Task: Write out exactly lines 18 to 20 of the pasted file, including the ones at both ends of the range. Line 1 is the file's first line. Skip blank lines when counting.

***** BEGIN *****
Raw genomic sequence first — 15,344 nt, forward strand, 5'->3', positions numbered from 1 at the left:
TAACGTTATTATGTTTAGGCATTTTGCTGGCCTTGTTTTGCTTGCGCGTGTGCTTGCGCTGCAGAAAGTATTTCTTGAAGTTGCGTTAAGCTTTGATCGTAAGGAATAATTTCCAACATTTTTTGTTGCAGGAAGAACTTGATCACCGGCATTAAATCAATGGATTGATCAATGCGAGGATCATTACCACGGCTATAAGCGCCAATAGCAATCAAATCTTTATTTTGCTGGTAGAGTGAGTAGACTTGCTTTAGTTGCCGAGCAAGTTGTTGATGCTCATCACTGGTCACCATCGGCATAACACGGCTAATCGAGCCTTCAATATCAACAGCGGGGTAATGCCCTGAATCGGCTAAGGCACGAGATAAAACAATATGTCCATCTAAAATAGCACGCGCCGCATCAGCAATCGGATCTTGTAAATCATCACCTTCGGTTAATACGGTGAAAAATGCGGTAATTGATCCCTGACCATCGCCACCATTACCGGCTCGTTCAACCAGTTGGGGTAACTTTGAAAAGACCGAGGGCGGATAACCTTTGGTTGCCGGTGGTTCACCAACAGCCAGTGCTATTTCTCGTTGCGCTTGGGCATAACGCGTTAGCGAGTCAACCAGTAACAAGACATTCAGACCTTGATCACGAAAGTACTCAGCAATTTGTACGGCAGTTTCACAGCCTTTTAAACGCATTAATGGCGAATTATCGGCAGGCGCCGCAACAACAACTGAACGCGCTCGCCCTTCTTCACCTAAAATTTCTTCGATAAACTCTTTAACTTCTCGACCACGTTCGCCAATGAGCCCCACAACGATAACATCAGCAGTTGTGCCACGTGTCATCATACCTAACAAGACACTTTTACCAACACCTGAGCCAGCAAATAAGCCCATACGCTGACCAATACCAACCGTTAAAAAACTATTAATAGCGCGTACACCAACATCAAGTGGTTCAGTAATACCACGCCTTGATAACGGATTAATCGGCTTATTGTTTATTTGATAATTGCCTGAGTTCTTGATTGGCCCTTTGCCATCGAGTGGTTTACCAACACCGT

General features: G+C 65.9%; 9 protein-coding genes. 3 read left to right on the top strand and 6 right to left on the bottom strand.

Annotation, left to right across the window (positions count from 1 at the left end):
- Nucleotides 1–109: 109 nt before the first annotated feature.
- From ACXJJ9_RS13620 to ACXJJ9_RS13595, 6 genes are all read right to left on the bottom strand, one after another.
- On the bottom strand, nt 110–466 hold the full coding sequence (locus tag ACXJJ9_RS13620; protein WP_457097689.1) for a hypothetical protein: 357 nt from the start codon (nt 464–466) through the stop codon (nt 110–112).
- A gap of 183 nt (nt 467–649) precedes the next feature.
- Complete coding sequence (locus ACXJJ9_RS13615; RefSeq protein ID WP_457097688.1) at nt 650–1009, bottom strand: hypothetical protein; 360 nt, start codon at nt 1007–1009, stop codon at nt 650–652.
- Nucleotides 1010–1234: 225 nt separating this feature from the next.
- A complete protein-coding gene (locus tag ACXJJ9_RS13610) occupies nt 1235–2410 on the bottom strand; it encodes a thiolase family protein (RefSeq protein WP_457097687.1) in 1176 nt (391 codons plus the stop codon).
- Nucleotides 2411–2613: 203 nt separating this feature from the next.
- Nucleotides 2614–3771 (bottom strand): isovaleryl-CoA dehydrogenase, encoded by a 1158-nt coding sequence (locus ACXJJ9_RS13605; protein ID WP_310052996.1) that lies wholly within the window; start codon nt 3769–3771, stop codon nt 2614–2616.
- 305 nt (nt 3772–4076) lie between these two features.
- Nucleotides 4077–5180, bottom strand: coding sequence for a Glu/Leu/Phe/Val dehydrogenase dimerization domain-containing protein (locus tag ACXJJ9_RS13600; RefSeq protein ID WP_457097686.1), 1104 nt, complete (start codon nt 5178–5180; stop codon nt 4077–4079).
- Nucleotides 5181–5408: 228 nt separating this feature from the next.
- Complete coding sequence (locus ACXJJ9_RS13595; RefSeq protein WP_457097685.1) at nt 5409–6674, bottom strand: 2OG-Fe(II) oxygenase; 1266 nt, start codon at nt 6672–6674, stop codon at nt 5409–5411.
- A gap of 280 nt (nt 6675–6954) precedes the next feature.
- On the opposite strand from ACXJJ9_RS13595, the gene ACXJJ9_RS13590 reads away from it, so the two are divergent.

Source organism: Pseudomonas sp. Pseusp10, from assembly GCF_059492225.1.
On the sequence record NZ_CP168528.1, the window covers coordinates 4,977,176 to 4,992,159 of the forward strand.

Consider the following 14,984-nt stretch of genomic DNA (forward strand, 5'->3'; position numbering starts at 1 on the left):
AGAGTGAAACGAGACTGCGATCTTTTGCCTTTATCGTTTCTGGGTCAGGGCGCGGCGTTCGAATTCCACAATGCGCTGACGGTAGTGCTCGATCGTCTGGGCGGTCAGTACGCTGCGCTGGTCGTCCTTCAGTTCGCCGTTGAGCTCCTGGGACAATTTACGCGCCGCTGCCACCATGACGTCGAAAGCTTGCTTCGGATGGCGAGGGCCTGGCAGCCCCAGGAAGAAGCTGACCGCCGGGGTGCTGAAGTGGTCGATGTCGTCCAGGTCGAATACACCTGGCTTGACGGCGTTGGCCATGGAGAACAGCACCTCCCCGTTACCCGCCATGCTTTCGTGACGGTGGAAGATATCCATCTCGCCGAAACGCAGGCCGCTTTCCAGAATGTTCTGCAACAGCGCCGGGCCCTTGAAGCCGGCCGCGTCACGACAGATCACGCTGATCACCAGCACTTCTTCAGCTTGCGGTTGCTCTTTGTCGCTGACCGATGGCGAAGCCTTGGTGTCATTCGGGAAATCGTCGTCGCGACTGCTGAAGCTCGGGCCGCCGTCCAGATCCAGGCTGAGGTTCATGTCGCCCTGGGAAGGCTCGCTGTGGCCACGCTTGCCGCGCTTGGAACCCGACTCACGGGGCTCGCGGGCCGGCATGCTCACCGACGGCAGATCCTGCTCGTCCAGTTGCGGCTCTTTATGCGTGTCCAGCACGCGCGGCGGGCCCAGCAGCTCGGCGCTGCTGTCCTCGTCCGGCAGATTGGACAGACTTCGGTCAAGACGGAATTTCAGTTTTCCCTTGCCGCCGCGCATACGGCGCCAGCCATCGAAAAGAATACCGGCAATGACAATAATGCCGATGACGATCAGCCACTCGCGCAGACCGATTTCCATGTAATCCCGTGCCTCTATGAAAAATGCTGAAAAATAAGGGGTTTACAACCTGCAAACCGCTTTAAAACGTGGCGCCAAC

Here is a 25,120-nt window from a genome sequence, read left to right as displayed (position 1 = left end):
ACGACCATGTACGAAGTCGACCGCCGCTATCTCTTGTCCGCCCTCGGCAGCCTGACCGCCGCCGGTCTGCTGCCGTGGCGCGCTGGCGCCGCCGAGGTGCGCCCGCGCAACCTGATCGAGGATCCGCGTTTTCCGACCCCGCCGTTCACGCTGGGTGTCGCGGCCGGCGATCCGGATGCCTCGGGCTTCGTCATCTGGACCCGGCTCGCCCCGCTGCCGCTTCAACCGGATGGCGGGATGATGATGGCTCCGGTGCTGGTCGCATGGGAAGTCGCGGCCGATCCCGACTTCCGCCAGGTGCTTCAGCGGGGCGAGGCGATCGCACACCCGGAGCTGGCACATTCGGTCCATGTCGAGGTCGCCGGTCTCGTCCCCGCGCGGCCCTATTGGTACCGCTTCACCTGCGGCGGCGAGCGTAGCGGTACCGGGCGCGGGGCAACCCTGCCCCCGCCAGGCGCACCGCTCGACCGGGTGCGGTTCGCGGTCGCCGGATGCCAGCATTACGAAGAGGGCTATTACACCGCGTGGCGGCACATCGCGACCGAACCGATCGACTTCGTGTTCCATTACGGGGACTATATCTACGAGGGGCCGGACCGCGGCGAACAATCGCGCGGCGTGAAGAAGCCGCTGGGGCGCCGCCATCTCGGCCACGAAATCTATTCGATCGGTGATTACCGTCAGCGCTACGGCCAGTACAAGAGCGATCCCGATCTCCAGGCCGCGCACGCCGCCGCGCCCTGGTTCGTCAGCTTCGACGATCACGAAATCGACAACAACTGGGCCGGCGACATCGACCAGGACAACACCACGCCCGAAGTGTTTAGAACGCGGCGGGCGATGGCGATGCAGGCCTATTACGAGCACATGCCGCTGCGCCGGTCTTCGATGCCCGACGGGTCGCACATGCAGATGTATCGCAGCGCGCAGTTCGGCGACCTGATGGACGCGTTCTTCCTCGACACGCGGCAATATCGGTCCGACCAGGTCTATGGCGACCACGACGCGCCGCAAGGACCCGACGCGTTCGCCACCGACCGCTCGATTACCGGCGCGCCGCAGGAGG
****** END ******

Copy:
- A gap of 280 nt (nt 6675–6954) precedes the next feature.
- On the opposite strand from ACXJJ9_RS13595, the gene ACXJJ9_RS13590 reads away from it, so the two are divergent.

Source organism: Pseudomonas sp. Pseusp10, from assembly GCF_059492225.1.